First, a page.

Over the course of the last 15 years. Germany has gained the reputation of being an economic powerhouse, with the leadership of Angela Merkel lionized and Germany’s preeminence in the EU rarely questioned.
Germany has used its stature to criticize other nations—Greece and Italy, in particular—and to push its own formula of fiscal discipline and export-led growth as a wider model for the European Union. It has only grown since the Euro-zone debt crisis as Germany has sought to impose its brand of austerity onto its Euro-zone partners at the expense of economic growth.
Yet Germany’s prosperity has been built on a vulnerable foundation, namely its huge net export/current account surplus. At 7.5%, its current account surplus is far higher than any other major country, and that gigantic surplus has been achieved at the detriment of many of its neighbors. That has left it more vulnerable than any other major nation to a global slowdown and to trade disputes. And indeed, its growth in the last two quarters has fallen below most other Western nations.
Where did that massive surplus come from? It comes from the fact that Germany entered the Euro with an extremely favorable exchange ratio versus the other Euro-zone nations, which it was able to negotiate in exchange for agreeing to join the Euro-zone. That agreement meant its trade was at an immediate and ongoing advantage versus the other major Euro participants.
The impact came quickly and was deeply felt. From 2000 to 2005, the period in which the euro came into use, Germany’s current account surplus rocketed from 0.27% to 5.07%, while the average current account deficit of France, Spain, Italy, and Greece alone plunged from -0.74% to -2.34%.
More astonishingly, Germany gross exports went from 31% of GDP to a staggering 47% of GDP, which brings extraordinary short term benefits but is done at the expense of other countries and leaves Germany more exposed than others to the vicissitudes of trade.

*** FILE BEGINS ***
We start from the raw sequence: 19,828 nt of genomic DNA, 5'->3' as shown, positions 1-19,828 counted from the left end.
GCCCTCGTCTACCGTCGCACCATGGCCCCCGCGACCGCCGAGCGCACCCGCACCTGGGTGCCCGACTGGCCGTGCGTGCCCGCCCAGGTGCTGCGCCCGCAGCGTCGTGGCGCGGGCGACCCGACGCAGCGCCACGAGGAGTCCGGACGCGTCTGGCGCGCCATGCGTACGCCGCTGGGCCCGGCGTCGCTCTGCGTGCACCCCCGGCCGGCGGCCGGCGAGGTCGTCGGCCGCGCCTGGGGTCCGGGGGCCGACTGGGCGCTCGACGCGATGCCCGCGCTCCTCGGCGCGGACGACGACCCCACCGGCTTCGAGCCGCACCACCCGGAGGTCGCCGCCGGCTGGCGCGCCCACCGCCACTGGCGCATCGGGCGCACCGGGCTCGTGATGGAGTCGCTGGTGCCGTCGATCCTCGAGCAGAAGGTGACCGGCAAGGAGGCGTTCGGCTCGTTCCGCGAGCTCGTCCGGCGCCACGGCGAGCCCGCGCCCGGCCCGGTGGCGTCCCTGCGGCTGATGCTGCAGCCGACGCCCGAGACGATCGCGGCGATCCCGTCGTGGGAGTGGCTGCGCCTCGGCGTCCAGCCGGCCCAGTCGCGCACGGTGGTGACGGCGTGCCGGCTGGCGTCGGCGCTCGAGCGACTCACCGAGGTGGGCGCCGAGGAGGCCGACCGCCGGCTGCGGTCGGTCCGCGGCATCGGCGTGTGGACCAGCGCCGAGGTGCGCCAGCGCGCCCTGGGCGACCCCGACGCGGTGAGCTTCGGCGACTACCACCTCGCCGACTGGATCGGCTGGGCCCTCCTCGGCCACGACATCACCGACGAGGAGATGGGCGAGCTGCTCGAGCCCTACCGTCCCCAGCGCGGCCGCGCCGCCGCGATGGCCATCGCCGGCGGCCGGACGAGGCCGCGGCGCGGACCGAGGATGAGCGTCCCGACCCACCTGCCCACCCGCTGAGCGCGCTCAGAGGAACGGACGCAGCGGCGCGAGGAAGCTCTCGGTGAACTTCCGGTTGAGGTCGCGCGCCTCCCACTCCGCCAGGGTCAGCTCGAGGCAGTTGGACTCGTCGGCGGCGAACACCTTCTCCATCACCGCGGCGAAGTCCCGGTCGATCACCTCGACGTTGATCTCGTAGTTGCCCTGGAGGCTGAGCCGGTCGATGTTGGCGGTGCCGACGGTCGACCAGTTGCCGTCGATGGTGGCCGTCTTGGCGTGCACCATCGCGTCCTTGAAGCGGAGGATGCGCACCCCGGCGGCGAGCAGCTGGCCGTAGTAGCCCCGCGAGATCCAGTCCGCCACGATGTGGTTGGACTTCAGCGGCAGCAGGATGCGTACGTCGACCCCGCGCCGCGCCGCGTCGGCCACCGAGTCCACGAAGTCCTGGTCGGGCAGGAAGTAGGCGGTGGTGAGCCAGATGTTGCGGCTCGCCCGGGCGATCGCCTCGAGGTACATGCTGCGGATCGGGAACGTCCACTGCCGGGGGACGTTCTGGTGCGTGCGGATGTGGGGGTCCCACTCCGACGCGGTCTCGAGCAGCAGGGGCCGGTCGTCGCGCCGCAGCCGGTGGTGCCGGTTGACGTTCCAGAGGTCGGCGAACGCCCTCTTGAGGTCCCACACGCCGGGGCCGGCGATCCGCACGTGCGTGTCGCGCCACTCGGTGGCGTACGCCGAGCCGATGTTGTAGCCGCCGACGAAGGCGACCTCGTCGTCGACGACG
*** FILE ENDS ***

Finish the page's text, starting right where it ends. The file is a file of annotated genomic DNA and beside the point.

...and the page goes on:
To put it in perspective, gross exports in the US are 12% of GDP, gross exports in most other large EU nations roughly 31% of GDP, and even in China, who we think of as a massive exporter, gross exports are only 18% of GDP.
Today Germany’s current account surplus is off the charts, with great risk to both itself and other EU countries as a result, In fact, its massive net export position is a large part the discontent that is at the center of populist revolt against the Euro-zone. Germany’s surplus is somebody else’s deficit – and problem. The only way to have for these net importing countries to sustain a multi year deficit is through increased borrowing, largely private sector borrowing—which as we know is a path to a sustained attrition of their well–being. Gilets jaunes anyone?
If the other nations were not locked into the EU, they would have simply devalued versus Germany to fix the import/export disparity. In fact, in the years after the global crisis, a number of economists recommended a modification of the Euro to achieve exactly that. Alan Melltzer, for one, recommended cleaving the Euro into a Northern Euro and a Southern Euro and devaluing the latter. Since they cannot devalue, there is little else they can do to alleviate the problem. They are stuck.
In a currency union, exchange rates are fixed. They do not adjust upward or downward to correct current account imbalances. Adjustment takes place through what is called internal appreciation or internal devaluation—mainly through changes in wages and other factors affecting competitiveness and internal demand. As a current account surplus economy, Germany should have taken steps to raise wages and increase its spending while others were taken steps to improve their own competitiveness. But Germany did the opposite, undertaking ambitious labor reforms that suppressed wages. From 2000 to 2008, German unit labor costs barely increased while those of many of the other Euro-zone members increased by more than 20 percent. The result was that Germany was gaining a double competitive advantage: one from a favorable entry point into the Euro-zone and the second from the suppression of wages.
But then Germany turned to a third tool of policy to further hyper-extend its export position. It introduced what is called in Germany a debt break—a constitutionally mandated constraint on running government budget deficits except in times of extreme emergency. As a consequence, Germany has been running budget surpluses the last several years—the exact opposite of what it should be doing given its large current account surplus.
Over the next few years, Germany will continue to struggle with the adverse trends in trade. And its massive net surplus will continue to exacerbate discontent in other EU nations.
This is just one of the many reasons the EU will continue to struggle, and one more issue to which the EU turns a largely blind eye.